After being changed by the plugboard, the signal would be transferred to three rotating discs or rotors. The signal would first pass through a static board which didn’t alter the letter, but allowed the signal to flow between rotors and the plugboard. Each rotor contained all the twenty six letters of the alphabet, which had to be set at the start. For example, each rotor had to start with a certain letter (which the Germans co-ordinated), like rotor one with ‘C’ rotor two with ‘W’ and rotor three with ‘M’. This meant that signal would end up changing when it passed through each rotor. All three rotors were connected to one spindle and moved at the same time with regard to each other. If all three rotors were set to the letter ‘C’, it would be useless as it would have the effect of only one rotor. Each of the rotors had twenty six teeth by which they were connected and passed on the signal. After the signal reached the third rotor, it was reflected back through all three rotors, adding another level of scrambling. With each click of the keyboard, the rotors moved by 1/26th of their total circumference, meaning that if the letter ‘W’ was pressed twice, the second substitution of ‘W’ would differ from the first.
Once the signal had passed through all three rotors and been reflected back, it would go through another plugboard (not always used, identical to the first one) and then finally end its journey at the lightboard. The lighboard was displayed the new encrypted letters using alphabets that had lights underneath them. Once a letter was encrypted, it would shine on the lightboard (in its encrypted form).
Following the lengthy encryption, the (encrypted form of) message would be relayed to other Germans. Even if the message was intercepted by the allies, it would be impossible to understand. All the germans had to do to decrypt the message, was type it into one of their own enigma machines (identical in structure to the one which did the encryption), with knowledge of the rotor’s starting position and plugboard connection. The correct message could not be derived if these specifications were not given.
Totally, the enigma machine could substitute each letter ten times, and had 150,738,274,937,250 possibilities, which is why it is considered one of the greatest encryption machines of all time.
For communication, the Germans relied almost entirely upon the enigma machine. If the allies could find a way to crack the machine’s code, they would have access to all of Germany’s secrets. Which is why they spent massive amounts of time and money on decrypting the machine.
Decrypting the enigma machine – Decrypting the machine began, when Polish mathematicians got their hands on information about the workings of it. They made an educated guess, that each individual layer of encryption was in alphabetical order. After that, they discovered that the enigma machine was designed to make sure that the original letter was not the same as the encrypted one. This cut down the possibilities narrowly. With other mechanical information, the allies (the Polish mathematicians shared the information) were able to reverse engineer the enigma machine. Even with a copy of the machine, the allies could not interpret messages correctly. The Poles actually cracked the code, but that made no difference (until later). The reason for that was in the rotors.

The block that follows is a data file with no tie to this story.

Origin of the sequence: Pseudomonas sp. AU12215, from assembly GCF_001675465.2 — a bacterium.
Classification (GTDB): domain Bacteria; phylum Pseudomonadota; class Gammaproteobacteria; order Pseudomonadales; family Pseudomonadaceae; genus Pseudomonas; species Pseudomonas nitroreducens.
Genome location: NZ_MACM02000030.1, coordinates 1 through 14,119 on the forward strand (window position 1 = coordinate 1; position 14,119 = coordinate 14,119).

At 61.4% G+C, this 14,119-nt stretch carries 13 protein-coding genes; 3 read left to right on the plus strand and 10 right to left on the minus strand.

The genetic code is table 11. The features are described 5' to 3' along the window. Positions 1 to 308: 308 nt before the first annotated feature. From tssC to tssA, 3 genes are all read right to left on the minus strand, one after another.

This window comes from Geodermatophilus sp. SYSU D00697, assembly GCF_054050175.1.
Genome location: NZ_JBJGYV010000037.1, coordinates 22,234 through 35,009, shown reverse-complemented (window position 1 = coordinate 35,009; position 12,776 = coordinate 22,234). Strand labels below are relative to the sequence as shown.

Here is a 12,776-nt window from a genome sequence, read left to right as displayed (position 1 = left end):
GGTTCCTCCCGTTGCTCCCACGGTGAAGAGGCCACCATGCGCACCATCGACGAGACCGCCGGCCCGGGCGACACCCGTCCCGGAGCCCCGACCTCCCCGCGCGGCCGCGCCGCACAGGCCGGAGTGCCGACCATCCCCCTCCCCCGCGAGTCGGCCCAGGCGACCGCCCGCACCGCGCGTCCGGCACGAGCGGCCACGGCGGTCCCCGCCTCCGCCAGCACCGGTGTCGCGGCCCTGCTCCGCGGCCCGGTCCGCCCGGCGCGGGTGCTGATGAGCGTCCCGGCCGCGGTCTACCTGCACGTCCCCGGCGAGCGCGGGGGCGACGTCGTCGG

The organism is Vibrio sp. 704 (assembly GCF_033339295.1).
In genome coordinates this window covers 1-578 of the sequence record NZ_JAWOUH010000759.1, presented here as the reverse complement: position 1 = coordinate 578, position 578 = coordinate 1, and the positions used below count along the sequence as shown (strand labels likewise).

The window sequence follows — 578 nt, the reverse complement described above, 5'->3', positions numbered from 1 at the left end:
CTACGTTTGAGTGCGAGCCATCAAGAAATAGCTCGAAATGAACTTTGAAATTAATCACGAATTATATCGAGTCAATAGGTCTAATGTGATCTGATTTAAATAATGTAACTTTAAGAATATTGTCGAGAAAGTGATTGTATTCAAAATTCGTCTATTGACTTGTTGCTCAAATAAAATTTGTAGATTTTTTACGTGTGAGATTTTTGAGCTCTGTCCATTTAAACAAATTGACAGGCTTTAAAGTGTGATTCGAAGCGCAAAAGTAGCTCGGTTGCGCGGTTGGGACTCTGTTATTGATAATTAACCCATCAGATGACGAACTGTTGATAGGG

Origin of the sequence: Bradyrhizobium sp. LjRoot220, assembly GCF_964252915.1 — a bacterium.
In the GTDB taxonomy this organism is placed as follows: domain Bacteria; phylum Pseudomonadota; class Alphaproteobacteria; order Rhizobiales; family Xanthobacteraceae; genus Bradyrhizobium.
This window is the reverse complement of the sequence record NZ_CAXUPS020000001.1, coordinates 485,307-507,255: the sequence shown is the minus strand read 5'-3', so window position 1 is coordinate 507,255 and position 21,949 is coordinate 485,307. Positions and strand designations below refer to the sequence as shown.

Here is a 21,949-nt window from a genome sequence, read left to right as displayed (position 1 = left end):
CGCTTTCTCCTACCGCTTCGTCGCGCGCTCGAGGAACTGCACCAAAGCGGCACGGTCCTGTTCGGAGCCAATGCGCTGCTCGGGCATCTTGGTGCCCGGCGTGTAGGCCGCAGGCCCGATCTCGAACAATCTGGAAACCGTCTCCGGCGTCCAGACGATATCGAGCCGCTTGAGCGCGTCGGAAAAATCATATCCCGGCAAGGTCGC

Figuring out the key, or which letter the rotors were set to was essential in order to understand the messages. The Germans changed the key everyday, so the allies always had only twenty four hours to decrypt a message before the key changed. The next breakthrough was discovered by the British. A group of their finest deciphering minds were set the task of finding out German messages within twenty four hours. Since they had the information from the Poles, all they had to do was crack they key. They got to work cracking the key, by building a gigantic machine called the bombe.
The bombe was a deciphering monster. It was composed of many enigma machines, all of which worked simultaneously on different keys. It was in essence a large eliminating machine, that was extremely powerful, allowing it to work out the key which the Germans were using. Once that was done, the group of codebreakers had to interpret the message. This worked perfectly for the allies as they knew every move before it would happen and could counter accordingly. The bombe is credited with reducing the war by two whole years.
The world was never the same after the war. From the bombe sprung forth the first supercomputers, capable of processing unimaginable amounts of data. Following the enigma machine, many other encryption devices were created, that have learned from the mistakes of their predecessor.
All in all, the level, techniques and innovation in the art of cryptography skyrocketed during second world war. Deciphering and encrypting was a matter of millions of lives (or deaths) and was treated as a means to win the war. The greatest inventions and discoveries often rise out of, or are developed due to necessity, which is why cryptography progressed as much as it did.
The interesting thing about WWII, was that it was fought with artillery, tanks, troops etc. but it was fought on the basis of information that came about due to cryptography. The mathematics behind cryptography were so advanced that for the first time, math was used as an instrument of war. The cause for WWII end can be attributed to mathematics and cryptography.